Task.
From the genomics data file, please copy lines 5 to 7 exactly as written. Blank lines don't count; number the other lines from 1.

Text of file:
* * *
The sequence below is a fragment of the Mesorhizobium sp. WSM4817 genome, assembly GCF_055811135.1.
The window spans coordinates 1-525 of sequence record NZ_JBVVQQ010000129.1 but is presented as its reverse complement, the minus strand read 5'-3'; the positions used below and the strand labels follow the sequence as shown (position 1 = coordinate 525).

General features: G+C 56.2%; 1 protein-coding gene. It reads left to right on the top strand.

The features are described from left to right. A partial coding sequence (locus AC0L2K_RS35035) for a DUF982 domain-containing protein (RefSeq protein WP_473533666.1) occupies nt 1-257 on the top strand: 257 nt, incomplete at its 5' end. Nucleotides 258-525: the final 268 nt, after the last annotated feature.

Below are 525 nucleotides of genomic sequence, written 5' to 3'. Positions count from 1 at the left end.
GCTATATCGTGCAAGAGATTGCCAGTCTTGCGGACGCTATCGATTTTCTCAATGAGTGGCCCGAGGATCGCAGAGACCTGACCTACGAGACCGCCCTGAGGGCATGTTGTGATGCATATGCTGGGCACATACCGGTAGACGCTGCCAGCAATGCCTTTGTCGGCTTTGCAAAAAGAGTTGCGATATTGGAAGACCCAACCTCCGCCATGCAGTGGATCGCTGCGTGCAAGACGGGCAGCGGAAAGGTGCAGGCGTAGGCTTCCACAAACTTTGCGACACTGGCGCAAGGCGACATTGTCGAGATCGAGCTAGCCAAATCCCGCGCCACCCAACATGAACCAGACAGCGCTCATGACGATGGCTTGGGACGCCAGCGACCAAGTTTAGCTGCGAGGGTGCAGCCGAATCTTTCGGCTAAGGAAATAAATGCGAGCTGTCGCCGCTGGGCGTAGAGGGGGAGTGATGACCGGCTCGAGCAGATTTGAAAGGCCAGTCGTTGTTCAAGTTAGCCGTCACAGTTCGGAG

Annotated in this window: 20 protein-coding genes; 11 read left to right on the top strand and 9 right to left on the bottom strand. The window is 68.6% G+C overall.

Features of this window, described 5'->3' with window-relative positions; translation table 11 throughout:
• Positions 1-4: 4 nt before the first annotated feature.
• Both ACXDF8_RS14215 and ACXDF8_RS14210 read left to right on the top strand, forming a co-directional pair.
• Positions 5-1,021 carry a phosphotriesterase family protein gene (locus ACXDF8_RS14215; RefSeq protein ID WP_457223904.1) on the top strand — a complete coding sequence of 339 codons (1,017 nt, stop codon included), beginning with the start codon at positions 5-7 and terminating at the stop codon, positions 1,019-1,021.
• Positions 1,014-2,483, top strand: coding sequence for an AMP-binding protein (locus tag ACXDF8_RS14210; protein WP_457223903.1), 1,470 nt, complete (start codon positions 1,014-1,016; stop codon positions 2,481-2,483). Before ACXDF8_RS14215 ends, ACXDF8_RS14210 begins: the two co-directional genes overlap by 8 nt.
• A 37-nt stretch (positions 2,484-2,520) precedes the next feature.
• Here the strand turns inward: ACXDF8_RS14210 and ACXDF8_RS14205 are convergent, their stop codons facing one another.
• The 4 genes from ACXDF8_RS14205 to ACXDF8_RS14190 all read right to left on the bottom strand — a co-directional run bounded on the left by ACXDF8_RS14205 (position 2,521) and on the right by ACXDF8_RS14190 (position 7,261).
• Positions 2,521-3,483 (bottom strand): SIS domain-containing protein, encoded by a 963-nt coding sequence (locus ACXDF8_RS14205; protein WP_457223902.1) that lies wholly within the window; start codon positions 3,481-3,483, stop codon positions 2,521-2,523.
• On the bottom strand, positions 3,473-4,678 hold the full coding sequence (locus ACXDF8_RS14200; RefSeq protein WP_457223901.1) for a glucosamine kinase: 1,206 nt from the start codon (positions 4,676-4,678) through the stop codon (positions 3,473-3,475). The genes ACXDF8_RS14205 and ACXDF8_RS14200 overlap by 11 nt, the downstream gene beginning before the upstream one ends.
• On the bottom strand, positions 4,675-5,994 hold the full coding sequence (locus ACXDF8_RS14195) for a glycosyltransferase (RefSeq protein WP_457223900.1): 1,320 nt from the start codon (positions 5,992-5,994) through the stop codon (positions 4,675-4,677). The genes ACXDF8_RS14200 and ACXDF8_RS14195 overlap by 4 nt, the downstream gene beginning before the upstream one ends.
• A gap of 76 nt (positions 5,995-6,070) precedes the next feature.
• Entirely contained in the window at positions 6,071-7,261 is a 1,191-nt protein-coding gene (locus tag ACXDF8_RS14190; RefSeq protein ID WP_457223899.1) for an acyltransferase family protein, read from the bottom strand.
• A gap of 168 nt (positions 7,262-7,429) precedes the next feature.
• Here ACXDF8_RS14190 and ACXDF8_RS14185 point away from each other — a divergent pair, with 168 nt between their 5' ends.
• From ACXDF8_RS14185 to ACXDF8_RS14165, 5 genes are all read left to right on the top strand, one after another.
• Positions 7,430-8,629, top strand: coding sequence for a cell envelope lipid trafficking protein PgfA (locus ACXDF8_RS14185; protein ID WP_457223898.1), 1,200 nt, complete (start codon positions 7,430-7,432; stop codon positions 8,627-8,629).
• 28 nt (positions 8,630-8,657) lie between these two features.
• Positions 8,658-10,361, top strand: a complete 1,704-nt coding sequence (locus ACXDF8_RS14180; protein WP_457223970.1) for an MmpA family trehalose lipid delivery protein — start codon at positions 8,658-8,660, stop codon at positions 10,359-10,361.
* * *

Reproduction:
Below are 525 nucleotides of genomic sequence, written 5' to 3'. Positions count from 1 at the left end.
GCTATATCGTGCAAGAGATTGCCAGTCTTGCGGACGCTATCGATTTTCTCAATGAGTGGCCCGAGGATCGCAGAGACCTGACCTACGAGACCGCCCTGAGGGCATGTTGTGATGCATATGCTGGGCACATACCGGTAGACGCTGCCAGCAATGCCTTTGTCGGCTTTGCAAAAAGAGTTGCGATATTGGAAGACCCAACCTCCGCCATGCAGTGGATCGCTGCGTGCAAGACGGGCAGCGGAAAGGTGCAGGCGTAGGCTTCCACAAACTTTGCGACACTGGCGCAAGGCGACATTGTCGAGATCGAGCTAGCCAAATCCCGCGCCACCCAACATGAACCAGACAGCGCTCATGACGATGGCTTGGGACGCCAGCGACCAAGTTTAGCTGCGAGGGTGCAGCCGAATCTTTCGGCTAAGGAAATAAATGCGAGCTGTCGCCGCTGGGCGTAGAGGGGGAGTGATGACCGGCTCGAGCAGATTTGAAAGGCCAGTCGTTGTTCAAGTTAGCCGTCACAGTTCGGAG

Annotated in this window: 20 protein-coding genes; 11 read left to right on the top strand and 9 right to left on the bottom strand. The window is 68.6% G+C overall.